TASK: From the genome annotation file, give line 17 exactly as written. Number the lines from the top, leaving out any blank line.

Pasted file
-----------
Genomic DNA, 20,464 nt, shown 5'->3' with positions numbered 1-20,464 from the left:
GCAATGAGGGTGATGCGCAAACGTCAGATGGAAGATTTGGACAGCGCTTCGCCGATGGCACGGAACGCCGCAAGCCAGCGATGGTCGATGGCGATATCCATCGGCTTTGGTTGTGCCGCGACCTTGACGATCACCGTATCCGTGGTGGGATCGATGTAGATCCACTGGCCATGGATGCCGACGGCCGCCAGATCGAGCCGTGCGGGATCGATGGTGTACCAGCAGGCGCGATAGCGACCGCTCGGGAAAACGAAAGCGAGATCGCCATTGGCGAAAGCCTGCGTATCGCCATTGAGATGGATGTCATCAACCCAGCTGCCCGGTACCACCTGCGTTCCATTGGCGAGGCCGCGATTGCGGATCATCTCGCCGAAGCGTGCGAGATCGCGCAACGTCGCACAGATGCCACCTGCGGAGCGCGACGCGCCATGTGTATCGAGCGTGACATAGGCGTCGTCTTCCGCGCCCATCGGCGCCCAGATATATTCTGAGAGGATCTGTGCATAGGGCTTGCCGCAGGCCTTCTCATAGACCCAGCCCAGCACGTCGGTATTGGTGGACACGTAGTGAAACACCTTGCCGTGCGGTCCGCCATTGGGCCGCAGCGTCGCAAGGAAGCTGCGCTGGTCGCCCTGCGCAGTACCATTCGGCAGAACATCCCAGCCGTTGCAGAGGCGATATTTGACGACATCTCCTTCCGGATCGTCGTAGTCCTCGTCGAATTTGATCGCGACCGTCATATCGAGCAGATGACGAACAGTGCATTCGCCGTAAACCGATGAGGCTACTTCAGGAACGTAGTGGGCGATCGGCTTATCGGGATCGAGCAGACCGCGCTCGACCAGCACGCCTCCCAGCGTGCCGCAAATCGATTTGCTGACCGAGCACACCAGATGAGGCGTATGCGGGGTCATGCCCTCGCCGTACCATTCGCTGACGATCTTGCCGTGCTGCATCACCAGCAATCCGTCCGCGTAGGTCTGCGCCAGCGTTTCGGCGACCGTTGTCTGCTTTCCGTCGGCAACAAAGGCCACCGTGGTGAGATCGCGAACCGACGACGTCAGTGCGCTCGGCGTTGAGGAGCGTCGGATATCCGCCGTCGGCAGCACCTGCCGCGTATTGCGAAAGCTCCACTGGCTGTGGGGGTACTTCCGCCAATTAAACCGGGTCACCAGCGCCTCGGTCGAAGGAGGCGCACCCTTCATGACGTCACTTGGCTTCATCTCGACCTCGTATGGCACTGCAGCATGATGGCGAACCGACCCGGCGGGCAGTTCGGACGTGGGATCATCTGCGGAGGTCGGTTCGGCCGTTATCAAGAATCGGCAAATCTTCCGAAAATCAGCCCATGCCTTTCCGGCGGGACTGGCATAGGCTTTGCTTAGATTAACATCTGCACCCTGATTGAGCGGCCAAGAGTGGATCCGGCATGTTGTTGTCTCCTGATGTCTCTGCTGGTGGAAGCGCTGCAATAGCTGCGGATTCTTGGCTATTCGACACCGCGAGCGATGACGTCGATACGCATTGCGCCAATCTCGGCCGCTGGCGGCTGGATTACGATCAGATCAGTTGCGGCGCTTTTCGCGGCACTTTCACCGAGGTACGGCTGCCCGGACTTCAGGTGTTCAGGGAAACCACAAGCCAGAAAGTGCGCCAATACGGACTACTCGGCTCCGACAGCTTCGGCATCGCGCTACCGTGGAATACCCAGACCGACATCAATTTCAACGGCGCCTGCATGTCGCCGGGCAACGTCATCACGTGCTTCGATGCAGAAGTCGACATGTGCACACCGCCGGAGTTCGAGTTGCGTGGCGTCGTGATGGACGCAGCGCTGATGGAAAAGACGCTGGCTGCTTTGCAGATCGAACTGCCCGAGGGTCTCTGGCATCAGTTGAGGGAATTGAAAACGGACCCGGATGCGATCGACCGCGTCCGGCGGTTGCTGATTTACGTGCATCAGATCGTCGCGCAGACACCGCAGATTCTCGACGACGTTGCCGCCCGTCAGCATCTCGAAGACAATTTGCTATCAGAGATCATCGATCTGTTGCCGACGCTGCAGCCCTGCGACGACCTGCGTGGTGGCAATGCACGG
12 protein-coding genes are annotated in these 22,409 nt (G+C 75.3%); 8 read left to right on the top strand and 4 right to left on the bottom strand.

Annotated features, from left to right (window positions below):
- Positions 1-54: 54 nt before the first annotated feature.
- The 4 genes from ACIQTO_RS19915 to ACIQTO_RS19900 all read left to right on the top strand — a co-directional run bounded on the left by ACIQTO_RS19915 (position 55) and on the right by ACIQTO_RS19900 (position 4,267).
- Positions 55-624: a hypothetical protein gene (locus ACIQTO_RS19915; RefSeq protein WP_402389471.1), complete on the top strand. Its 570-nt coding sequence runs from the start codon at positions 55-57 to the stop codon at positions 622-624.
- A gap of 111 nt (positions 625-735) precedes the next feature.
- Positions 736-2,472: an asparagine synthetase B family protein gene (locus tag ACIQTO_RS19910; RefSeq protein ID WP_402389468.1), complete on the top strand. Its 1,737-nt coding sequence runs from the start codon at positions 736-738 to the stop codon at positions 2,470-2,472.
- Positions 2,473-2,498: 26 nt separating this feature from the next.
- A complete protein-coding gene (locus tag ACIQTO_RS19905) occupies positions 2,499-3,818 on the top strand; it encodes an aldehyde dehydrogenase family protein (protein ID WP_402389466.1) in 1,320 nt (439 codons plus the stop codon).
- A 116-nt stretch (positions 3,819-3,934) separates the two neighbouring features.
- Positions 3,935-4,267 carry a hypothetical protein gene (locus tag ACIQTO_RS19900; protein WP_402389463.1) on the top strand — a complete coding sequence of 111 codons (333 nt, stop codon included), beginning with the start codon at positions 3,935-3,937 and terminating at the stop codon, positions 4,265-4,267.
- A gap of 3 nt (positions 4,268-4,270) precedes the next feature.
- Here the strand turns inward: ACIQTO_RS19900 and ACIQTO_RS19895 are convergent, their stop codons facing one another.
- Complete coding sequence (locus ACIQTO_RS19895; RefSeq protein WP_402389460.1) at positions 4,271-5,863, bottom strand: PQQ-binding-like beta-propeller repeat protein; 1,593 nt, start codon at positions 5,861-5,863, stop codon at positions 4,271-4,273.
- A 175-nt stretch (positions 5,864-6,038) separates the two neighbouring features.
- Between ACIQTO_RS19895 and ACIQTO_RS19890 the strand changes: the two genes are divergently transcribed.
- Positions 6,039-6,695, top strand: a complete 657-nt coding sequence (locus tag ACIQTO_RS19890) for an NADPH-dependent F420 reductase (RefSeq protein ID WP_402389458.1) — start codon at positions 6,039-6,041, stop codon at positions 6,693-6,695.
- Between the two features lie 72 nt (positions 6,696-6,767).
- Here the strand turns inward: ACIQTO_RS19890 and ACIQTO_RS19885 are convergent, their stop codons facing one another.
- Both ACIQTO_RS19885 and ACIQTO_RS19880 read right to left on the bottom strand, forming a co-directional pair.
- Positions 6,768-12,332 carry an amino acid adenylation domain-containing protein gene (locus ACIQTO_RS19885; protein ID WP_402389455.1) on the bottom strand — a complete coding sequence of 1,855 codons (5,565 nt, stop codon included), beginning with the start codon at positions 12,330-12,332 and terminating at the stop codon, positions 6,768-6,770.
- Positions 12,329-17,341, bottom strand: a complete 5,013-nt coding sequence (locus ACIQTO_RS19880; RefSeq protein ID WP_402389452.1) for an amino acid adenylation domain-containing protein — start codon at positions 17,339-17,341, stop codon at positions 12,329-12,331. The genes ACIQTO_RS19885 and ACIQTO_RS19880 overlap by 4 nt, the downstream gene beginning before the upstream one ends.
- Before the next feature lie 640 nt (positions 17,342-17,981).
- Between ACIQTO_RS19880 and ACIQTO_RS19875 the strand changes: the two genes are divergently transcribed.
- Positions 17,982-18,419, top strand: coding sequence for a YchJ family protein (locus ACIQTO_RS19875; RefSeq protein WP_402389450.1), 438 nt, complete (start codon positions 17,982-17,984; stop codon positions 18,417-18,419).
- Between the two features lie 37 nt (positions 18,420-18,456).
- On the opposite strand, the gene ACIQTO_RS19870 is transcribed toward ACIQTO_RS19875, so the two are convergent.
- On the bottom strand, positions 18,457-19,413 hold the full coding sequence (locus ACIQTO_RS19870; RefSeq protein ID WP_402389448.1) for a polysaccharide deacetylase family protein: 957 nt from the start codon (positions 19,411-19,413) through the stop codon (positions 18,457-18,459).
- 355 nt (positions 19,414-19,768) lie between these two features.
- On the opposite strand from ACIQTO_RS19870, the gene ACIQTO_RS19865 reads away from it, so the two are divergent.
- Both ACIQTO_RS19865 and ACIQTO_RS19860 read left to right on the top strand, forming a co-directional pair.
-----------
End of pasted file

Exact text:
- A 175-nt stretch (positions 5,864-6,038) separates the two neighbouring features.